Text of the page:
"Samples of macerated mouse-brain infected with the 22A strain of scrapie agent were subjected to gravity-displacement autoclaving at 121 degrees C for 30 minutes in the presence of 2 M sodium hydroxide. No infectivity was detectable by mouse bioassay in samples which were either held for an hour at room temperature before autoclaving, or autoclaved immediately after adding the hydroxide. In contrast, all of the mice injected with a control sample, held for an hour in distilled water before autoclaving, developed scrapie." D.M. Taylor, K. Fernie, I. McConnell. 1997. Inactivation of the 22A strain of scrapie agent by autoclaving in sodium hydroxide. Veterinary Microbiology 58(2-4):87-91.

"In the studies carried out so far, the BSE agent has proved to be just as resistant as other TSE agents to inactivation by procedures such as autoclaving or exposure to sodium hydroxide that are effective with conventional microorganisms...Despite the survival of BSE infectivity after autoclaving or exposure to sodium hydroxide, it is known that combining these procedures results in a very reliable degree of inactivation for TSE agents generally." D. Taylor. 2002. Inactivation of the BSE agent. Comptes rendus biologies 325(1):75-6.

"GD (gravity-displacement) autoclaving at 121 degrees C for 90 min reduced the titre of 263K (hamster-passaged scrapie) by 6 logs, but 3.4 logs survived (Prusiner, et al., 1984). This is in good agreement with the data obtained by Ernst and Race (1993) using the same agent and the same autoclaving regime, showing a 5.7 log reduction. Autoclaving the same agent at 134 degrees C for 30 min reduced the titre by 5.3 logs, but 3.5 logs survived (Brown, et al., 1990a). Autoclaving at 126 degrees C for 2 hours inactivated 139A (mouse-passaged scrapie) but not 22A (mouse-passaged scrapie) (Kimberlin, et al., 1983), which was inactivated only after a 4 hour exposure (Dickinson 1976)." D.M. Taylor. 2000. Inactivation of Transmissible Degenerative Encephalopathy Agents: A Review. The Veterinary Journal 159, 10-17.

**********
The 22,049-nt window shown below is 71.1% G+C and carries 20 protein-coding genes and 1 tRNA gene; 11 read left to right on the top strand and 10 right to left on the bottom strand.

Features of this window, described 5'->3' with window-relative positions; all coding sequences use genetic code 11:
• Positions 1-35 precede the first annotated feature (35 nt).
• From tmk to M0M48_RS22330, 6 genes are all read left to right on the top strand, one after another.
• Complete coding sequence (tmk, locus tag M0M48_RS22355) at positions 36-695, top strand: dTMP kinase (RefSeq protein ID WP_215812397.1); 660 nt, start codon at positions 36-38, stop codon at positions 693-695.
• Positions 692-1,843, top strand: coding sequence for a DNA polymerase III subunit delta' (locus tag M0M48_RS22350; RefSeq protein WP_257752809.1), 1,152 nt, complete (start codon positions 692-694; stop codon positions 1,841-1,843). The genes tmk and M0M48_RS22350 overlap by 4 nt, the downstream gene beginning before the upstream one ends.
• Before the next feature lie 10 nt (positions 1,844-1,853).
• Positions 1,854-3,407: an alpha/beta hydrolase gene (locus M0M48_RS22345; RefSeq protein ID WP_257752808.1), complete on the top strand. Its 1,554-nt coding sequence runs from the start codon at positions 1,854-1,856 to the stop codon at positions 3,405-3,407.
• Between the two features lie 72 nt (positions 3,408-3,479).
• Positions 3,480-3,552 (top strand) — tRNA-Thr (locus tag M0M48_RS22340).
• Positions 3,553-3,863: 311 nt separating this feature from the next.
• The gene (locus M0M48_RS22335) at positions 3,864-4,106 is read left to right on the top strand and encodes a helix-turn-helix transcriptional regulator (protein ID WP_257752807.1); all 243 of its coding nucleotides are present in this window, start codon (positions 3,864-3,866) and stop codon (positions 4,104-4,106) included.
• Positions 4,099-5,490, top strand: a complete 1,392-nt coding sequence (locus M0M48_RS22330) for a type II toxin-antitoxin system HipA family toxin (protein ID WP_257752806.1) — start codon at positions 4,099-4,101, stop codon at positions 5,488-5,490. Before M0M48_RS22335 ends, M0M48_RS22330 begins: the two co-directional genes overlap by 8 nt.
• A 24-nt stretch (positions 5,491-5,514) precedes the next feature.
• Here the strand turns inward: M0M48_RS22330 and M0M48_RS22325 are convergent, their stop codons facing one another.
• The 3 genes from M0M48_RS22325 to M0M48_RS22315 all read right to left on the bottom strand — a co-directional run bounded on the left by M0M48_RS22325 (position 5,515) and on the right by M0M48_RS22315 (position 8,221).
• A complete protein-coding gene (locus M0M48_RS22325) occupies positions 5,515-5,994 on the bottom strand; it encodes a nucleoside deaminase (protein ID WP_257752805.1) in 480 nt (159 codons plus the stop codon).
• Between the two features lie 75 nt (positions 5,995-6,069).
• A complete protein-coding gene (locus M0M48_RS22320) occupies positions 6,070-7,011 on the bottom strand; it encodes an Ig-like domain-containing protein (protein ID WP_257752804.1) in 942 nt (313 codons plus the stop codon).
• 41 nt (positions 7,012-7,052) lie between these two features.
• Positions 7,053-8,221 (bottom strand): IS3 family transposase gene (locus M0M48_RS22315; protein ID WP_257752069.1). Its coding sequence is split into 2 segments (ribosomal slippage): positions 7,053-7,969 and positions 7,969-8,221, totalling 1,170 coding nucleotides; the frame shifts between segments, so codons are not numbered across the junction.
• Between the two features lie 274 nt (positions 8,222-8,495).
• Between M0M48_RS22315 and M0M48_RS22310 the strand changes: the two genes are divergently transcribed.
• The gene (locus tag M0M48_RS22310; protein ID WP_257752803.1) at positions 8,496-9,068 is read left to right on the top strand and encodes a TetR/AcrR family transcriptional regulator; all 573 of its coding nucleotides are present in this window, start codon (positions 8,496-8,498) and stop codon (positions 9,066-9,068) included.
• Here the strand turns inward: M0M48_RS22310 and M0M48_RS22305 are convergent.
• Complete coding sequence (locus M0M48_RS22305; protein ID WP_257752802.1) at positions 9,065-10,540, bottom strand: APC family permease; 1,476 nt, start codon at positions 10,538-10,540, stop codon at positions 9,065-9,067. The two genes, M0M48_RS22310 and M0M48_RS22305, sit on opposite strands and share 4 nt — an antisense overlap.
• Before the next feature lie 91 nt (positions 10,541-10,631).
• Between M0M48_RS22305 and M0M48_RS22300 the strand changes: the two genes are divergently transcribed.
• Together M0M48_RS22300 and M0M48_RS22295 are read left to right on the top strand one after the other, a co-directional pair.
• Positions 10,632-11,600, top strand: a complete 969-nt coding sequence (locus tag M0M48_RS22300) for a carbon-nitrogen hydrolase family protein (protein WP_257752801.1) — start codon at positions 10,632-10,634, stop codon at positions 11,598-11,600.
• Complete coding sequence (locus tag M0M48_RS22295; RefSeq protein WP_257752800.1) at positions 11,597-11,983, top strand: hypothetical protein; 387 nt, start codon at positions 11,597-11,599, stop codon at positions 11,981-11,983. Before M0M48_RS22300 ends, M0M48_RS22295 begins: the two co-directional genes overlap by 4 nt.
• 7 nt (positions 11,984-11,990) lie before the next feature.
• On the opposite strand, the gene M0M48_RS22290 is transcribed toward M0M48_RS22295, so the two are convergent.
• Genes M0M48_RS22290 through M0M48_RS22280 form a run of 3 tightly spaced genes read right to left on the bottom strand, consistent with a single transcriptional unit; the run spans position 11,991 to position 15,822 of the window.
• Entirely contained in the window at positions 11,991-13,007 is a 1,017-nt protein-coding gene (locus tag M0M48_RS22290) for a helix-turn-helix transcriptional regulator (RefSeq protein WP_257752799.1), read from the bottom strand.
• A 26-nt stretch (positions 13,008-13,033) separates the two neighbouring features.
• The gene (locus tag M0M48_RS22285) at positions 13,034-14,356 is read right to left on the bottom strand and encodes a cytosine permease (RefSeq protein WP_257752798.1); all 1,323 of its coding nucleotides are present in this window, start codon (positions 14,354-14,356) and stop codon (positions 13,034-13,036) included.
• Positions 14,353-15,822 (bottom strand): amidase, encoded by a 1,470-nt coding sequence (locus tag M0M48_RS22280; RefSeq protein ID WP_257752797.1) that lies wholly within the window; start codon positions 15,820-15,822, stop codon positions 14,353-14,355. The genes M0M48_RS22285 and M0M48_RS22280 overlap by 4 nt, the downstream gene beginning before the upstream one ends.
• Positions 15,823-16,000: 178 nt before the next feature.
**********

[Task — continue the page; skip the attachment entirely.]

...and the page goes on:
"TSE agent strains show variability in their sensitivity to heat (Kimberlin et al., 1983; Somerville et al., 2002) although they are all difficult to inactivate by heating in an aqueous environment such as an autoclave...Although it is possible to achieve full inactivation (Rohwer, 1984), in some circumstances significant amounts of infectivity survive (Taylor et al., 1998)...Five experimentally maintained strains of scrapie and BSE agents have been passaged in two PrP genotypes of mice. Brain macerates were autoclaved at 126 °C and the levels of surviving infectivity were measured by titration. There was a large difference in the survival properties of transmissible spongiform encephalopathy (TSE) infectivity between TSE strains." D.M. Taylor, K. Fernie, P.J. Steele, I. McConnell, R.A. Somerville. 2002. Thermostability of mouse-passaged BSE and scrapie is independent of host PrP genotype: implications for the nature of the causal agents. Journal of General Virology 83, 3199–3204.

http://www.cwd.cc/Excerpts_from_studies_on_steam_sterilization.htm

TSS